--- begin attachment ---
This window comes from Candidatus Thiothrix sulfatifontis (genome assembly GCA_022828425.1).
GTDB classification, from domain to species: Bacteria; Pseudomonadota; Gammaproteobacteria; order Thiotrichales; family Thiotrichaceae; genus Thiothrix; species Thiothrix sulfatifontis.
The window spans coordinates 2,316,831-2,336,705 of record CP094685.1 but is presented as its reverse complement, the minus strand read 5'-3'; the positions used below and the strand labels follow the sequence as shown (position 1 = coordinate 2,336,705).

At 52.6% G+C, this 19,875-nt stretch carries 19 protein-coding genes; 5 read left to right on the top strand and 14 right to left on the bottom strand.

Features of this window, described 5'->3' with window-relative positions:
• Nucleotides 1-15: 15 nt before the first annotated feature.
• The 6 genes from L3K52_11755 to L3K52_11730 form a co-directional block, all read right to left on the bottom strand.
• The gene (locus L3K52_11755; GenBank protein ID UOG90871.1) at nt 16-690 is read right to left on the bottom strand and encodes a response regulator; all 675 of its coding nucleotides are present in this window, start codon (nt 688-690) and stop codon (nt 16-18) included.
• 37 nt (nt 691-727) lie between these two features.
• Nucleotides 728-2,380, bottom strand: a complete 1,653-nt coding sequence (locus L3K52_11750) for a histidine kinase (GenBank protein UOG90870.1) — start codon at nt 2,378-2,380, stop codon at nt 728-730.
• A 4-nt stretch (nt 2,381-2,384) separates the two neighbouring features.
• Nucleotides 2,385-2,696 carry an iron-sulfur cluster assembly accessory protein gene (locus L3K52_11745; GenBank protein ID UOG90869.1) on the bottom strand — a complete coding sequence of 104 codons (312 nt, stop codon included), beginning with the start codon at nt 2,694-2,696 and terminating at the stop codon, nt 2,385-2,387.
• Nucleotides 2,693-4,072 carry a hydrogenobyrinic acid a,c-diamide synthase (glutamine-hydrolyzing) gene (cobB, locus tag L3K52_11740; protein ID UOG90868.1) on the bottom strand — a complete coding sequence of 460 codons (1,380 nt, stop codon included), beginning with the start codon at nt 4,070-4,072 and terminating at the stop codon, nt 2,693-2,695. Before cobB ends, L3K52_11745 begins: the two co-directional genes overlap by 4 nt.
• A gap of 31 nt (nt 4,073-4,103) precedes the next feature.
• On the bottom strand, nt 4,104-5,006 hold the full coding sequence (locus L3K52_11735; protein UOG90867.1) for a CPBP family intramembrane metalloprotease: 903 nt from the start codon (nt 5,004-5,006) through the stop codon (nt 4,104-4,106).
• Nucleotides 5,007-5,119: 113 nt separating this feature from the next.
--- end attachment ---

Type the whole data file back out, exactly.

This window comes from Candidatus Thiothrix sulfatifontis (genome assembly GCA_022828425.1).
GTDB classification, from domain to species: Bacteria; Pseudomonadota; Gammaproteobacteria; order Thiotrichales; family Thiotrichaceae; genus Thiothrix; species Thiothrix sulfatifontis.
The window spans coordinates 2,316,831-2,336,705 of record CP094685.1 but is presented as its reverse complement, the minus strand read 5'-3'; the positions used below and the strand labels follow the sequence as shown (position 1 = coordinate 2,336,705).

At 52.6% G+C, this 19,875-nt stretch carries 19 protein-coding genes; 5 read left to right on the top strand and 14 right to left on the bottom strand.

Features of this window, described 5'->3' with window-relative positions:
• Nucleotides 1-15: 15 nt before the first annotated feature.
• The 6 genes from L3K52_11755 to L3K52_11730 form a co-directional block, all read right to left on the bottom strand.
• The gene (locus L3K52_11755; GenBank protein ID UOG90871.1) at nt 16-690 is read right to left on the bottom strand and encodes a response regulator; all 675 of its coding nucleotides are present in this window, start codon (nt 688-690) and stop codon (nt 16-18) included.
• 37 nt (nt 691-727) lie between these two features.
• Nucleotides 728-2,380, bottom strand: a complete 1,653-nt coding sequence (locus L3K52_11750) for a histidine kinase (GenBank protein UOG90870.1) — start codon at nt 2,378-2,380, stop codon at nt 728-730.
• A 4-nt stretch (nt 2,381-2,384) separates the two neighbouring features.
• Nucleotides 2,385-2,696 carry an iron-sulfur cluster assembly accessory protein gene (locus L3K52_11745; GenBank protein ID UOG90869.1) on the bottom strand — a complete coding sequence of 104 codons (312 nt, stop codon included), beginning with the start codon at nt 2,694-2,696 and terminating at the stop codon, nt 2,385-2,387.
• Nucleotides 2,693-4,072 carry a hydrogenobyrinic acid a,c-diamide synthase (glutamine-hydrolyzing) gene (cobB, locus tag L3K52_11740; protein ID UOG90868.1) on the bottom strand — a complete coding sequence of 460 codons (1,380 nt, stop codon included), beginning with the start codon at nt 4,070-4,072 and terminating at the stop codon, nt 2,693-2,695. Before cobB ends, L3K52_11745 begins: the two co-directional genes overlap by 4 nt.
• A gap of 31 nt (nt 4,073-4,103) precedes the next feature.
• On the bottom strand, nt 4,104-5,006 hold the full coding sequence (locus L3K52_11735; protein UOG90867.1) for a CPBP family intramembrane metalloprotease: 903 nt from the start codon (nt 5,004-5,006) through the stop codon (nt 4,104-4,106).
• Nucleotides 5,007-5,119: 113 nt separating this feature from the next.